Before there was Amazon, there was Sears, which was the blueprint for the business model Jeff Bezos is benefitting greatly from. Ironically, the iconic retail chain is now on life support thanks to the booming E-commerce business it paved the way for.
Sears has entered voluntary Chapter 11 bankruptcy proceedings after a decade of struggling. To reduce its debt, the US retailer plans to close up to 150 stores with the hope that move will help the company make it through the holiday season. The company has been dying a slow death since 2013 losing roughly around $5.8 billion after closing 1,000 stores.
Founded in 1892, Sears was best known for selling merchandise through its catalogs sent out throughout the country via the US postal system. The company was at its peak in the 1990s until Target, Walmart and other companies sprouted offering stiff competition. Hedge fund manager Edward Lampert bought the company in 2004 and merged it with K-Mart and under his guidance saw a $1.5 billion profit in 2015 but it was all downhill since then.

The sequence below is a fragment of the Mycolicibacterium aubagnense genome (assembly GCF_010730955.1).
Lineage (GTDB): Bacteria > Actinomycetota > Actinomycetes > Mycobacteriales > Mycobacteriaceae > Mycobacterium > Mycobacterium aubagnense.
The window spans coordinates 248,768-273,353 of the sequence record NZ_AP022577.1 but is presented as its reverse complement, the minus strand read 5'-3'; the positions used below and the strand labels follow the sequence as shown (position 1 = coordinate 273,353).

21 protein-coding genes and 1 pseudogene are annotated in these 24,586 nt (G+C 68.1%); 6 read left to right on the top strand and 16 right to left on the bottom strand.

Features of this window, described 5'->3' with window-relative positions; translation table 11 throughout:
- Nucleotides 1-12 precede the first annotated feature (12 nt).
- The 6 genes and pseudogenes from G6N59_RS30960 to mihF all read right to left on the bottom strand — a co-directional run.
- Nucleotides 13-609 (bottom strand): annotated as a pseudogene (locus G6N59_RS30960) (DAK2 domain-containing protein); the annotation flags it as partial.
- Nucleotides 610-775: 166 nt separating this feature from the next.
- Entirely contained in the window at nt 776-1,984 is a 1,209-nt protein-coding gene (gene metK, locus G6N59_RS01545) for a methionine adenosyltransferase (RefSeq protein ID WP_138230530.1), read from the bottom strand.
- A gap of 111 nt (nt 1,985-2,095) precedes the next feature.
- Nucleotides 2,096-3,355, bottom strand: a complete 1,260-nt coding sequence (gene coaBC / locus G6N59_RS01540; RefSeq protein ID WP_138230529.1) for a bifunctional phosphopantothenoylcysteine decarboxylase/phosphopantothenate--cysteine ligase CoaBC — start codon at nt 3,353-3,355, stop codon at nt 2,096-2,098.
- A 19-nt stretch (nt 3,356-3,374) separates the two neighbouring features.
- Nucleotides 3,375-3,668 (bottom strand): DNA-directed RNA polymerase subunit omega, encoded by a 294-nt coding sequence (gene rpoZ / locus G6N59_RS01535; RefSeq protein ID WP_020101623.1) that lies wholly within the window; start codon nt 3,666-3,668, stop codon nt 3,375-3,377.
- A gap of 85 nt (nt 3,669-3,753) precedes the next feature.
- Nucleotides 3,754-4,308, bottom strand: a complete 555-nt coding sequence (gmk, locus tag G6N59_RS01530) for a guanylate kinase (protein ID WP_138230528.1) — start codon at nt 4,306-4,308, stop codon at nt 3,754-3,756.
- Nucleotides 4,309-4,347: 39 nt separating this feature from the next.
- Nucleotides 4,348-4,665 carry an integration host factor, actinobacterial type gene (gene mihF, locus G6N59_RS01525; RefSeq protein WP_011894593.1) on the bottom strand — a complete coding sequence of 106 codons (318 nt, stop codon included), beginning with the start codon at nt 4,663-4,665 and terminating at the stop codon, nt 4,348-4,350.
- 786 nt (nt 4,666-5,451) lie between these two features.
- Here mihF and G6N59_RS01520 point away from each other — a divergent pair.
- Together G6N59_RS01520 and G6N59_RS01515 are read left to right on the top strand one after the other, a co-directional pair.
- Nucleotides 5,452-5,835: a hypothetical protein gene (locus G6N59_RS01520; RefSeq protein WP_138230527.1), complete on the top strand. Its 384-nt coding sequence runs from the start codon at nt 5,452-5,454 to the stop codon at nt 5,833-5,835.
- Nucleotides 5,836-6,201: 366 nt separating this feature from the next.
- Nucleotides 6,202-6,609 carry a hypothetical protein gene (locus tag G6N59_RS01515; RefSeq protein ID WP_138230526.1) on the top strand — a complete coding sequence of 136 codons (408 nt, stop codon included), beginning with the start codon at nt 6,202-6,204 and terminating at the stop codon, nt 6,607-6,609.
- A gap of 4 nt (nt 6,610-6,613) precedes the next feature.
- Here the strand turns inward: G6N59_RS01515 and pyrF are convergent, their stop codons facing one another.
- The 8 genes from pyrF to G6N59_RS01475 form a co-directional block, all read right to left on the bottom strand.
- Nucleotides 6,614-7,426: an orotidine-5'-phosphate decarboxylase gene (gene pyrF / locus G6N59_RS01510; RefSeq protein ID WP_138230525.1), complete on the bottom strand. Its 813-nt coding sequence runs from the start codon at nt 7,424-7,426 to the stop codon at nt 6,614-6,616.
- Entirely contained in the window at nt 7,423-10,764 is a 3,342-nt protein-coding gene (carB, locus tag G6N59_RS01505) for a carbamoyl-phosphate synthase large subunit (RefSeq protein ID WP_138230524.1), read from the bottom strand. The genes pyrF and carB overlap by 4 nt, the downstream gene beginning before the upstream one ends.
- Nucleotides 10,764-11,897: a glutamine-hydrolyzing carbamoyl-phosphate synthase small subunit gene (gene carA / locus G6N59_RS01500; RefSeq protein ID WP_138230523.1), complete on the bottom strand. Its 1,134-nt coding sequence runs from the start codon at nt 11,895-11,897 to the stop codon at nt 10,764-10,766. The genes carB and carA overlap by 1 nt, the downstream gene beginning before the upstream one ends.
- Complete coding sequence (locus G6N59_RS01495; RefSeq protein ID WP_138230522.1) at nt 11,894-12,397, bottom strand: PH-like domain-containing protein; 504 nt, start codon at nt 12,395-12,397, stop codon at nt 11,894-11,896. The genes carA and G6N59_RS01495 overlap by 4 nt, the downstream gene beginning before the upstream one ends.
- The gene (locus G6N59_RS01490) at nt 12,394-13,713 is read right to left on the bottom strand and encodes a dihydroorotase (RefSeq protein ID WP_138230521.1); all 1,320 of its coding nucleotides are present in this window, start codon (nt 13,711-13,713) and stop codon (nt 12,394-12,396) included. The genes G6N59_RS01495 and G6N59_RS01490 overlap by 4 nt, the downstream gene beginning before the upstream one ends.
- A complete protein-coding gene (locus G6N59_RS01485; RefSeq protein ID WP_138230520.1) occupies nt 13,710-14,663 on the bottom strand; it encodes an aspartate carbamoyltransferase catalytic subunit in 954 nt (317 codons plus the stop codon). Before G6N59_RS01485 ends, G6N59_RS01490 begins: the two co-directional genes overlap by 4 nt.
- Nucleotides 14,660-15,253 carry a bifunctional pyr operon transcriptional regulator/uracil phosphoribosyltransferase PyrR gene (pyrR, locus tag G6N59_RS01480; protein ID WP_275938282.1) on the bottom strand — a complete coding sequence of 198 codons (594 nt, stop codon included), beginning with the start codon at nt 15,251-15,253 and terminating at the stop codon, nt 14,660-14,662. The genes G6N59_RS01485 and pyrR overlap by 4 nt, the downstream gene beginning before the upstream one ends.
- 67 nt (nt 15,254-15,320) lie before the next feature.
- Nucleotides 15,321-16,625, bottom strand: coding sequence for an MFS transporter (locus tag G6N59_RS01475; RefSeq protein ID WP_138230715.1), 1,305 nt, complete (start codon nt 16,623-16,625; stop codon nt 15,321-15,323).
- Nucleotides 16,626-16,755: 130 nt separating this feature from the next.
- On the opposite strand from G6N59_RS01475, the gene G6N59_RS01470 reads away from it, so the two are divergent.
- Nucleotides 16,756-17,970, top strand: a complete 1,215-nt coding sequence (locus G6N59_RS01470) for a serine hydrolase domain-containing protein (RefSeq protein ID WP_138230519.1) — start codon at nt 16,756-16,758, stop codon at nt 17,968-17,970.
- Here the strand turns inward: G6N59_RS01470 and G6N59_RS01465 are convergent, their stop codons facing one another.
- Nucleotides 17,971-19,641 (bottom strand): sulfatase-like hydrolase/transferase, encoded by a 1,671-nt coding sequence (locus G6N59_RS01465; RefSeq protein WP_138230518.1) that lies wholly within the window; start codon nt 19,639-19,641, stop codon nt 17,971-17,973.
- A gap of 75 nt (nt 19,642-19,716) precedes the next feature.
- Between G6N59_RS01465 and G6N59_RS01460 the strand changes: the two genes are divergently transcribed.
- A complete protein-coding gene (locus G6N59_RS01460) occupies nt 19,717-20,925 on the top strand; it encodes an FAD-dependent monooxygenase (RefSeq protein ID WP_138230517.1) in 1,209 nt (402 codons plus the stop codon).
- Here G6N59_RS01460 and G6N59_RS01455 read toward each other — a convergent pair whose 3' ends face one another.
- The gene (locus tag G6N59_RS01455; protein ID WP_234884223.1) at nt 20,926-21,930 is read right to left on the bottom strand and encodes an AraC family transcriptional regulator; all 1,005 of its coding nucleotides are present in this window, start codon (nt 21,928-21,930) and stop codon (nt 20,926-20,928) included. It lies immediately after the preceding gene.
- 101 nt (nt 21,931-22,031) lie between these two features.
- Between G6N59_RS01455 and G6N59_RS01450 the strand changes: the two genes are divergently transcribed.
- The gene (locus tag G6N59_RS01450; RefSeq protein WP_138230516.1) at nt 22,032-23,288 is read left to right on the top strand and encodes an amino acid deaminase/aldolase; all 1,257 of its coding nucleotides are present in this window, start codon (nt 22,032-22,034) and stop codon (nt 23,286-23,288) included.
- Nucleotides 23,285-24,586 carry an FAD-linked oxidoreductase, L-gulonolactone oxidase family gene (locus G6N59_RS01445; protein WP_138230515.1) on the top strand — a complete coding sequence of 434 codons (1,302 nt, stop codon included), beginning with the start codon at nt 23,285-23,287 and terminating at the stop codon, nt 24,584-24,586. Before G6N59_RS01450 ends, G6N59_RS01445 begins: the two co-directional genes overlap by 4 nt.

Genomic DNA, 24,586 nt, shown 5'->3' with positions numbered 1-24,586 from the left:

Speaking on the decision, Lampert said in a statement:
“The Chapter 11 process will give [Sears] the flexibility to strengthen its balance sheet … continue right-sizing its operating model, and return to profitability,”
Lampert is hoping for a huge turnaround, but recently we saw that is a huge undertaking just ask Toys “R” Us who tried unsuccessfully to reorganize but wound up laying off its all of its employees. Sears currently employs 68,000 people so we hope the retail giant can find a way to stay afloat for them. 100,000 people receive pensions from the company, and they are also could be affected but could be protected by regulators.
Unfortunately, more layoffs and store closes are more than likely going to happen and continue the trend of traditional walk-in retail becoming a thing of the past.
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